By Anna Scott
Type ‘wine comeback’ into your favourite search engine and see how many pages of results come up (clue: it’s quite a few). A quick glance at this information might lead you to deduce that pretty much everything and anything in the world of wine has made a ‘comeback’ at some time or other, so much so that you start to wonder if they ever really went away in the first place. Of course, wine is subject to trends like any other type of food, drink, or form of culture, but trends tend to be irrelevant to those of us who particularly enjoy said things. Much like any muso heavily into a specific branch of indie isn’t going to be too concerned about what acts are in the top 10, then it goes that those who like drinking good German Riesling (myself included) aren’t that fussed whether supermarket sales of Pinot Grigio are going through the roof or not. So what does a wine comeback mean to those of us who actually drink wine because we are interested in it? Does a new trend automatically translate as AVOID AT ALL COSTS, or could an increase in popularity lead to an increase in quality? In order to not-very-scientifically evaluate the power of the wine comeback, I’ve looked at few recent examples to see whether they’re anything worth getting our knickers in a twist about…
It’s making a comeback, don’t you know. Of course, it never really disappeared completely, just languished at the bottom of shelves and gathered dust (I once knew a wine shop manager who, upon taking over a branch, discovered a case of eight year old Beaujolais Nouveau in the hidden depths of the cellar) and like most wines, it’s always been easy to get a decent bottle of the stuff, even if supermarkets chains fail to recognise it as a potential seller. I suppose the fact that it’s been labelled a ‘comeback’ is that it is very much associated with the past, having picked up a somewhat kitsch label but there is one place in the UK where Beaujolais, and in particular, Beaujolais Nouveau, has never gone out of fashion – South Wales. Yes, South Wales. I know not the reason for its enduring popularity here (anyone from Swansea or Cardiff, feel free to explain), but I’m sure the residents will dismiss all this comeback nonsense out of hand. So what does it mean for the rest of us? Well, probably absolutely nothing. For me, Beaujolais has always been one of those wines you either like or you don’t like. Particularly good examples, although particularly good, haven’t done much to make me do a U-turn on this matter. So there you go. Comeback schmumback.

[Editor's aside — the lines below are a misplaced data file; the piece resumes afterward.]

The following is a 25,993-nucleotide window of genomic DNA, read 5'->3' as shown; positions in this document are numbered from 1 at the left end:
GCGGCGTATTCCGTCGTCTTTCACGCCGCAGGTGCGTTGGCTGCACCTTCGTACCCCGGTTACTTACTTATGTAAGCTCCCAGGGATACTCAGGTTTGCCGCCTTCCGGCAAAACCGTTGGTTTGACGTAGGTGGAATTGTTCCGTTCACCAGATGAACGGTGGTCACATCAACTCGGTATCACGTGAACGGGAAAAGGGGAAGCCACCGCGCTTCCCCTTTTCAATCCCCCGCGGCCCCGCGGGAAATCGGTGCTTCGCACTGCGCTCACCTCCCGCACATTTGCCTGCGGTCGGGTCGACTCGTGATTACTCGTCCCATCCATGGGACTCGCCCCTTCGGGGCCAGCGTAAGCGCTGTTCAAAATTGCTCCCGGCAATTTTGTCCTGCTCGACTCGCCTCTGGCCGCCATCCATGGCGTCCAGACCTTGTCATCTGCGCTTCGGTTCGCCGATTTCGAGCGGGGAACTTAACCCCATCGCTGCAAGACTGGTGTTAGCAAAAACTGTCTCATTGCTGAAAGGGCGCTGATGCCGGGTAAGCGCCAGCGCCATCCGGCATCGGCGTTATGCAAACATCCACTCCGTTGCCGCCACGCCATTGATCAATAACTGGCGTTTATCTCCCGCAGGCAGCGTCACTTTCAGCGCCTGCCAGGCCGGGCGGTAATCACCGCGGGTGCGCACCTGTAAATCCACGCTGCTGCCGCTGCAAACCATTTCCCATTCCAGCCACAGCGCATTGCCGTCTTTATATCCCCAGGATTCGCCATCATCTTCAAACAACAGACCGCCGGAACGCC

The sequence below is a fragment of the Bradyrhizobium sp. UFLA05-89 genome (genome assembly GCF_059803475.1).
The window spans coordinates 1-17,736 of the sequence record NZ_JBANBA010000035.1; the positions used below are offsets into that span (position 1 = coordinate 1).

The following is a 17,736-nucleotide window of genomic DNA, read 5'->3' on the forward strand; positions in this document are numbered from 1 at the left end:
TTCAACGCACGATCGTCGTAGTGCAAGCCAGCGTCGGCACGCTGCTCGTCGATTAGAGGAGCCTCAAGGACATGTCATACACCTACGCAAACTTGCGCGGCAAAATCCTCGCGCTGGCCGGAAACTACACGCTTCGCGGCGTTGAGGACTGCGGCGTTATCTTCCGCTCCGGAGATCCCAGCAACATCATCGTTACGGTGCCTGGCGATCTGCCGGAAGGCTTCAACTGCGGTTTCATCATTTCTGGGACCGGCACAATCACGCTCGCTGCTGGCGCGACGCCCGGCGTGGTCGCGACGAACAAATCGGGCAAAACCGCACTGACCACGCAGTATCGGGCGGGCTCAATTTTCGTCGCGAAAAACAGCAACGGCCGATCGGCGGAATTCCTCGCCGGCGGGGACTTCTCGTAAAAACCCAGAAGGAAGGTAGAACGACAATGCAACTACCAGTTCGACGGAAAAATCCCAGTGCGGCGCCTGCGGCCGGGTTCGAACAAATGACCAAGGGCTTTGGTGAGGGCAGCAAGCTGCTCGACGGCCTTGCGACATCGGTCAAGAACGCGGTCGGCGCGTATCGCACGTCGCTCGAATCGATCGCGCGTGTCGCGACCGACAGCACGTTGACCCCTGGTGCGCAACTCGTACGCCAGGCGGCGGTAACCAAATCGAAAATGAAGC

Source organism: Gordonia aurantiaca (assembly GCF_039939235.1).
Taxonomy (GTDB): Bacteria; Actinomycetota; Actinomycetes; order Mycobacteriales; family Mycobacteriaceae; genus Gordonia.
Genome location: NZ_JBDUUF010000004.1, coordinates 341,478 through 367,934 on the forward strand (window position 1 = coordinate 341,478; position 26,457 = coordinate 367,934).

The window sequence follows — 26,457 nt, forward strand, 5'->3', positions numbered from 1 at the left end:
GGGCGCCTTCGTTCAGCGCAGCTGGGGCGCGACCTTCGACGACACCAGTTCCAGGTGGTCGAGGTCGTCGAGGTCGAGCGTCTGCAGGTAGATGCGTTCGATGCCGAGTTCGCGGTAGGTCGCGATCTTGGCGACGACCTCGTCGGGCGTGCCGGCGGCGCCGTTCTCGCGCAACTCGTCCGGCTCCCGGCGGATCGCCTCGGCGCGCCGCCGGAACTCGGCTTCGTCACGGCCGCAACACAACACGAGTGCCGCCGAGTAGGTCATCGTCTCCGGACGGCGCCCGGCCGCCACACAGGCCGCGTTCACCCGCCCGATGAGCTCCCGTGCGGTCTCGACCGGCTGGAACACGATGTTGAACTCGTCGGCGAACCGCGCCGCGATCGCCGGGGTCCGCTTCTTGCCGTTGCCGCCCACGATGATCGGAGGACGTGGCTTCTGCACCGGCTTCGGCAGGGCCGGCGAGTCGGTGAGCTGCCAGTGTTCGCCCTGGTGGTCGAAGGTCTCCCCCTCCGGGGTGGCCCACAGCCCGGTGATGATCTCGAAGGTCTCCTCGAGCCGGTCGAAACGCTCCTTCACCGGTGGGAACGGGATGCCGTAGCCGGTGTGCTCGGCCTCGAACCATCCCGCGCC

I imagine that most people reading this find the whole Sherry comeback thing completely irrelevant (much like those South Wales-dwelling Beaujolais fanatics), because, as we all know, those who love wine, love Sherry. But personally, I find the whole Sherry comeback thing nothing to be sniffy about – yes, we’ve appreciated its qualities all along, but I love the fact that other people out there are getting to see what all the fuss is about. The increase of sales isn’t of your Harvey’s Bristol Cream variety, but of the far more interesting dry styles, so I’m all for a Sherry resurgence if it’s all about the quality.
Rose, on the other hand…well, yes, there are plenty of fine roses out there but its ever-increasing popularity has also resulted in an abundance of crap too. With rose, we’re probably so far down the comeback track now that it’s due an about turn in the next few years or so, yes? So when it does become unfashionable to drink the pink stuff, we can all just keep quaffing the rose we enjoy and mock all the trend followers who will inevitably be buying up the latest comeback by the case.
Of course, the most important thing about wine comebacks are the opportunities they give for us wine lovers to be smug about how we’ve enjoyed the good stuff all along, so in that context, bring on the next one…